In particular, I thought we could take some time to check out a couple more records that have come out over the past two months. (There’s much more out there on Bandcamp, if you’re curious, but for practical reasons I had to limit myself to two releases to discuss today.) The first will be a split 7″ with Teeth from California, and the other is a split with Dopethrone from Montréal.
The Lion’s Daughter & Indian Blanket – A Black Sea (Good Die Young Music, 12 November 2013)
Hello out there, hope you all are having a good afternoon! If you caught the article I wrote yesterday, you would have been treated to an unsettling combination of folksy Americana (Bask) and grimy, noisy metal (American Heritage). Writing about those two bands together reminded me of another incredible album — one which actually combines an American folk band with a heavy, sludgy metal band (Indian Blanket and The Lion’s Daughter, respectively), both of whom are from Saint Louis. This album was released nearly two years ago, and I’ve been in love with it ever since, but somehow never got around to writing about it.
I was actually excited about this album from the first time I heard that it was being made — before I ever heard any of the music on it — because I was already familiar with one of the bands involved. The Lion’s Daughter had been on tour with another band from St. Louis, the amazing Fister, when I wrote about that band’s album Gemini on the day that they both came here to Pittsburgh — which, by some remarkable coincidence, was exactly two years ago today! It may have been because I’d listened to Fister a lot prior to the show but hadn’t really known anything about their tourmates at the time, so I didn’t really have any particular expectations before seeing them, but The Lion’s Daughter completely blew me away that evening. I feel like both bands managed to bring equal amounts of intensity and sheer volume (and for those of you who’ve seen Fister, you’ll know that is no easy task!)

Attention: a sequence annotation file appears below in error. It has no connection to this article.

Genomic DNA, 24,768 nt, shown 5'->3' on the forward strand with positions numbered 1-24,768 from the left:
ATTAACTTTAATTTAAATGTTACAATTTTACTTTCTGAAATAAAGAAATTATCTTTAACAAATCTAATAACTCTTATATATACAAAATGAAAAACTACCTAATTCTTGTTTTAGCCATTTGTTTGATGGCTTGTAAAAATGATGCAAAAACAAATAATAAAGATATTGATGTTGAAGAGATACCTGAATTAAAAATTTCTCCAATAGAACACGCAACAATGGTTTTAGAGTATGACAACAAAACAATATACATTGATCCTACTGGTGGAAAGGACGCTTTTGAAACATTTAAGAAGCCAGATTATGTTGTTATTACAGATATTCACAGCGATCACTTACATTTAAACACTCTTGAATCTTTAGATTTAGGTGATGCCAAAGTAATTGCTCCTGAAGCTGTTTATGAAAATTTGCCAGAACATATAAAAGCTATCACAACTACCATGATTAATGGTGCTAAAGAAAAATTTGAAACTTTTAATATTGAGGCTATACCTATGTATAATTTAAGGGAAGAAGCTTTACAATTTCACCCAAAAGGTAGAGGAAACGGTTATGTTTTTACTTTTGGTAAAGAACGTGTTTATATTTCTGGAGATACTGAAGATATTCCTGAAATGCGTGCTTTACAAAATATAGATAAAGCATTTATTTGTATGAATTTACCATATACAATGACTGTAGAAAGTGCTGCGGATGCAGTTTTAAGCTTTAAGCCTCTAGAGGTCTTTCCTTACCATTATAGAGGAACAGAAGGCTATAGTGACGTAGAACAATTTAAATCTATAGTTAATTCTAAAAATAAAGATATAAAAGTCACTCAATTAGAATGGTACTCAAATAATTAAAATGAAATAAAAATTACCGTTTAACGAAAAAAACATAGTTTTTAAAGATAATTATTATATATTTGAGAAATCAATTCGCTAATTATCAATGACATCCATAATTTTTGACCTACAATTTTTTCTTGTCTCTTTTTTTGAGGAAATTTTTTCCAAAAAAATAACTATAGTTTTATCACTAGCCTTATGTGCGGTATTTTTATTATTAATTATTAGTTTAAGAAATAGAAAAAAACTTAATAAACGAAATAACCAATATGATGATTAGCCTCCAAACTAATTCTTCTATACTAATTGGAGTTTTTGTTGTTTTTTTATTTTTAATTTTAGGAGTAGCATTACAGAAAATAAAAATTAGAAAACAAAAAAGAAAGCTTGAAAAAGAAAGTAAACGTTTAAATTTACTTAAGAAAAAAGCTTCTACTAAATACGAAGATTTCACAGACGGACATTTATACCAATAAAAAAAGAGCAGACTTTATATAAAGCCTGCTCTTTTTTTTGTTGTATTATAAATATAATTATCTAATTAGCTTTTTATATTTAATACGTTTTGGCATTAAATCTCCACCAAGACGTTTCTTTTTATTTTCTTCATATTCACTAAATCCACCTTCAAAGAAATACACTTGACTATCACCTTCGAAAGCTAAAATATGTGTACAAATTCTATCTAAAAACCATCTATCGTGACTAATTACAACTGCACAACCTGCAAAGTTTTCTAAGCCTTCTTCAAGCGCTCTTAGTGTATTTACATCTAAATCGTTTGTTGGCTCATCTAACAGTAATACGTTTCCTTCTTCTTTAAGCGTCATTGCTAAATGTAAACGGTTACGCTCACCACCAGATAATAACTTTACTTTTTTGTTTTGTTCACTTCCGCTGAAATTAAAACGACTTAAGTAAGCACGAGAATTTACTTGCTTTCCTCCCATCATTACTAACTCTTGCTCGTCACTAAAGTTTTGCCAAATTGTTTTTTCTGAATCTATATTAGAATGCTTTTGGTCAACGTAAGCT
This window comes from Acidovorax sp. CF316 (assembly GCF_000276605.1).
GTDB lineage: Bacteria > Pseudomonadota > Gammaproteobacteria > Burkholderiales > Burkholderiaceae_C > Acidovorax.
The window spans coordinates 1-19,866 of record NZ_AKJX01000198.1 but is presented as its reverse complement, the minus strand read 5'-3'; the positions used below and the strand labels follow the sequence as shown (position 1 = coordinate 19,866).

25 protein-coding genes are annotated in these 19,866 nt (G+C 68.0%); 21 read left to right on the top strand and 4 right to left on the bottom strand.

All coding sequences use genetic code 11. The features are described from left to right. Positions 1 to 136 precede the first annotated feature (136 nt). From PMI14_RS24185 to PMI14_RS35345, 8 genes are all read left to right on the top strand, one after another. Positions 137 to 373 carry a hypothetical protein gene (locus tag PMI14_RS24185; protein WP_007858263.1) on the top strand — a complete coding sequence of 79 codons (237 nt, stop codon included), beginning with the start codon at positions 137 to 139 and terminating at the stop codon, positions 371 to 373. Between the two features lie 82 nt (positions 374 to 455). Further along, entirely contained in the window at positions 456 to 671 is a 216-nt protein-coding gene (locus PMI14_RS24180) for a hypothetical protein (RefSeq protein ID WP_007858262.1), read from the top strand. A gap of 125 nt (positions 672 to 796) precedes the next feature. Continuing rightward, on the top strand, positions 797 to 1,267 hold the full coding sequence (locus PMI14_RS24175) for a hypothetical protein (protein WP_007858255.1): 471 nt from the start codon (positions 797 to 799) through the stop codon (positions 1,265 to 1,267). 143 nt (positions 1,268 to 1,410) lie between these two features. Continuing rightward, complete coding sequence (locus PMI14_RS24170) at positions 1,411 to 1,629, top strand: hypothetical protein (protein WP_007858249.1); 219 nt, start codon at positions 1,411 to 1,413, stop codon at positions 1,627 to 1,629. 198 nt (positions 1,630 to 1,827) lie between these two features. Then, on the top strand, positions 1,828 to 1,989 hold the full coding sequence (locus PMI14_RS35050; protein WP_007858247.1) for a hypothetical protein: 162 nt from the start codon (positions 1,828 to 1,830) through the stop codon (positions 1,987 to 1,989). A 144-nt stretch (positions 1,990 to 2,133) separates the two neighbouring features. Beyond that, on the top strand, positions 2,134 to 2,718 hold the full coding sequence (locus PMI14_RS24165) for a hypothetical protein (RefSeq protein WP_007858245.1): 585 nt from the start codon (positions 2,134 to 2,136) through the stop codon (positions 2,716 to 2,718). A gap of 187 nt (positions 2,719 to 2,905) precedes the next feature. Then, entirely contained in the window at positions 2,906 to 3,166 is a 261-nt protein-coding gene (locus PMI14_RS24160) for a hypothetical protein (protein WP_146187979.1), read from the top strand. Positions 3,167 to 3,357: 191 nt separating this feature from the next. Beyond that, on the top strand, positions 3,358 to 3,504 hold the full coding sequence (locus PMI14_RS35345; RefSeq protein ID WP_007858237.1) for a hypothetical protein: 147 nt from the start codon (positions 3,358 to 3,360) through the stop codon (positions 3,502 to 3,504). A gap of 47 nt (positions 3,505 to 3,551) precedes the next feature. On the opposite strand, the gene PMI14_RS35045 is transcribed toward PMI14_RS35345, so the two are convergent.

Anyway, several months later a collaborative effort with their friendly neighborhood folk band came to fruition, and it was every bit as cool as I had hoped for — in fact, it has seemed to grow on me even more with repeated listens, to the point where I ended up including it among my favorite albums of 2013. Check out A Black Sea for yourself, and I think you’ll see why.